One more thing. Again…

17374158_l-IEblogAppleI was giving a talk at Cal Lutheran University a fortnight ago and got some interesting looks when I mentioned that I thought that Apple may be on its first long-circuit around the drain.

Initially I thought this when the iPhone SE came out and almost blogged so, but I wanted to think about it more and subsequently realized that the “real beginning of the end” was the iPhone 6. And let me be clear, I don’t see Apple going out of business; but I do think that they are on the way to being just like other companies in their field such as Samsung. That’s a world of tighter margins and tougher competition. Samsung knows how to live in that world. Apple may not.

Back in 2010, Steve Jobs said, “no-one would want to buy a phone with a big screen.” To him, the iPhone 5 was the perfect size. (He was holding a 4 when he said it, but he had the 5 in development). Four years later, Business Insider ran a story about how wrong Jobs was, citing the huge sales of the 6 and 6 Plus.

But you know what? He was right.

I want the screen size of my 6s but I don’t want the size of the phone. It does not fit in my hand like my 5 did.

Soon after Steve Jobs died I wrote in my blog that “Now we’ll get to see if Apple is a great company or Steve Jobs was a great man.” My bet was on the latter. It’s coming to pass.

Ever heard the old story of Henry Ford saying, “If I’d asked people what they wanted, they’d have said a faster horse.” People would have bought those faster horses, too. But Ford was a visionary and he saw something better that people could not even think of. Steve Jobs was like that.

Currently Apple is run by engineers. People want bigger screens, so they get bigger screens. People want a smaller phone, so they get a smaller phone. That’s just how Samsung and everyone else does it. Samsung’s product line (and therein their brand) is just “a little bit of everything.” That is not the ethos that produces lines outside of stores…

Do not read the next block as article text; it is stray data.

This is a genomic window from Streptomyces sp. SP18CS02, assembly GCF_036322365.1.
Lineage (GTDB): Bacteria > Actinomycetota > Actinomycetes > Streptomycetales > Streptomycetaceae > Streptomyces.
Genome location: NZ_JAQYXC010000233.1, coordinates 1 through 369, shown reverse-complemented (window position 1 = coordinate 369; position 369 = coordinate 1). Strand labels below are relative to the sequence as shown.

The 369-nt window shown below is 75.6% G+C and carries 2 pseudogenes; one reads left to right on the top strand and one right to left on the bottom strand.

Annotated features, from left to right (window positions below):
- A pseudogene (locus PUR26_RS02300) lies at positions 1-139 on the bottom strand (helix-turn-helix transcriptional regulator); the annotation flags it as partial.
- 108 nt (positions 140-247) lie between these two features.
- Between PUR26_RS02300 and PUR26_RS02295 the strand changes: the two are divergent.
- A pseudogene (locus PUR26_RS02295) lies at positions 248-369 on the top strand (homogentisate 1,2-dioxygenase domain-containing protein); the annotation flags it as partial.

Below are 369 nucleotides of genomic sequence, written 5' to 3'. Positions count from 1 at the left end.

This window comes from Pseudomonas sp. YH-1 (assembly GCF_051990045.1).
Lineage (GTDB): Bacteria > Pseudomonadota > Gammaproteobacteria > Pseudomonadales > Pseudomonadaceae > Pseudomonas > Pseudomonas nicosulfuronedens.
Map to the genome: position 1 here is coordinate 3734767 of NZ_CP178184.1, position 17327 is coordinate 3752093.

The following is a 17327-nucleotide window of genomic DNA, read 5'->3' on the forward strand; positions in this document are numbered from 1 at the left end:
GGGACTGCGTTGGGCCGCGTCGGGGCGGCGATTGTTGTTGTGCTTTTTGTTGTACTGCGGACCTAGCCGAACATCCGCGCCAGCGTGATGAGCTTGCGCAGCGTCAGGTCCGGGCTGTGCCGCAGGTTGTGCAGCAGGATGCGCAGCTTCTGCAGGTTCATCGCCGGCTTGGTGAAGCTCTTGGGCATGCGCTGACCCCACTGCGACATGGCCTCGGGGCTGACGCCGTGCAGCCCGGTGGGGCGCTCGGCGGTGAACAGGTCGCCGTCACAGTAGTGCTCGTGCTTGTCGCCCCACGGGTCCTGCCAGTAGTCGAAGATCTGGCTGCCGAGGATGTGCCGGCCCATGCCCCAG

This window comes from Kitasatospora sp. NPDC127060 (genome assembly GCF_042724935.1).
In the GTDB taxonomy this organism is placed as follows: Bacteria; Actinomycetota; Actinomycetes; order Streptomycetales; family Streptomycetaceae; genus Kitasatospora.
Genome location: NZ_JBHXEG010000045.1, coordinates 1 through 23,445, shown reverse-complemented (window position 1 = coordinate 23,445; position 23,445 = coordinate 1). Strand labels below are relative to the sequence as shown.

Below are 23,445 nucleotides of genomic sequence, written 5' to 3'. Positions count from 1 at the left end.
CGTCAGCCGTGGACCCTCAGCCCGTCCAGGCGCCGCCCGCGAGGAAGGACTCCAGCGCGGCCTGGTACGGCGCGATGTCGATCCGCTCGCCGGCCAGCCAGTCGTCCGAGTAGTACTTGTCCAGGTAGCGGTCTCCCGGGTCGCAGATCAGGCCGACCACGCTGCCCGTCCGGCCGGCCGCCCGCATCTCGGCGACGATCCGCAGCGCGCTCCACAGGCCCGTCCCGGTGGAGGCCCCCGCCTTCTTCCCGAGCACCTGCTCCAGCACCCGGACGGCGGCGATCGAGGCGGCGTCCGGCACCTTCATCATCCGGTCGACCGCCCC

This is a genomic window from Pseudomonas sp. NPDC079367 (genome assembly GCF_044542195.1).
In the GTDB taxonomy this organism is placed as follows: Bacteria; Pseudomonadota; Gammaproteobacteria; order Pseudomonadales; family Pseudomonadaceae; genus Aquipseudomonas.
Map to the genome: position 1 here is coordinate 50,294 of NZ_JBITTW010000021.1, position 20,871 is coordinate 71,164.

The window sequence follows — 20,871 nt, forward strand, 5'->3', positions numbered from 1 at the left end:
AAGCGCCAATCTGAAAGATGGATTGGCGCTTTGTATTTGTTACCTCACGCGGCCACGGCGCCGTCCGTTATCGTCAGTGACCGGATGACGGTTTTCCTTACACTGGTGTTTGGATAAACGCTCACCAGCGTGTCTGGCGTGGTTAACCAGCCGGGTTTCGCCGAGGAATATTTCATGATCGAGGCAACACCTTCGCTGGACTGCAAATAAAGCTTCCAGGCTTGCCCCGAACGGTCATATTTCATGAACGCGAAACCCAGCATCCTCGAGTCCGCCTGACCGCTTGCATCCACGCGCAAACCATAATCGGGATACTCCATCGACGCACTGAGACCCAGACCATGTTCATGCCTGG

Only in very rare cases does a brand evaporate overnight. But it can steadily erode if its underpinnings are removed. And although there is a lag, (the “Brand Gap”), sales will, in time, erode too.

I can see Steve Jobs pulling his engineers together and demanding, “I want the screen to be big when I look at it, but without making the phone any bigger!!!” And everyone would say, “there’s no way to do that” and then two years later the eyeball-tracking magna-screen would launch. –Or however he would have done it. But it would have happened. That was who he was. It’s what Apple was.

When the “One more thing” is showing something you’ve already made before, you have a problem.

Jobs wouldn’t have made the current 6 or the 6 Plus. And there’d be no-need for the SE or a bunch of phones in a bunch of sizes. There’d just be the Apple iPhone and it would be the coolest phone in the world. And you’d wait in line to get it. And you’d pay what it cost and be happy to do so.

Remember those days? They’re gone.

Today I had a meeting with an organization that does very important work with the economically disadvantaged. I had to remind them of just how special they are; how many people’s lives are better because of the work they do. We can get so busy responding to the market, that we forget the leadership and brilliance that got people to love us in the first place. Then you become a less interesting company: to buy from or to work for.

Take time to remember what defines your company. And regularly ask yourself if you are still living up to it.

— Simon Dixon

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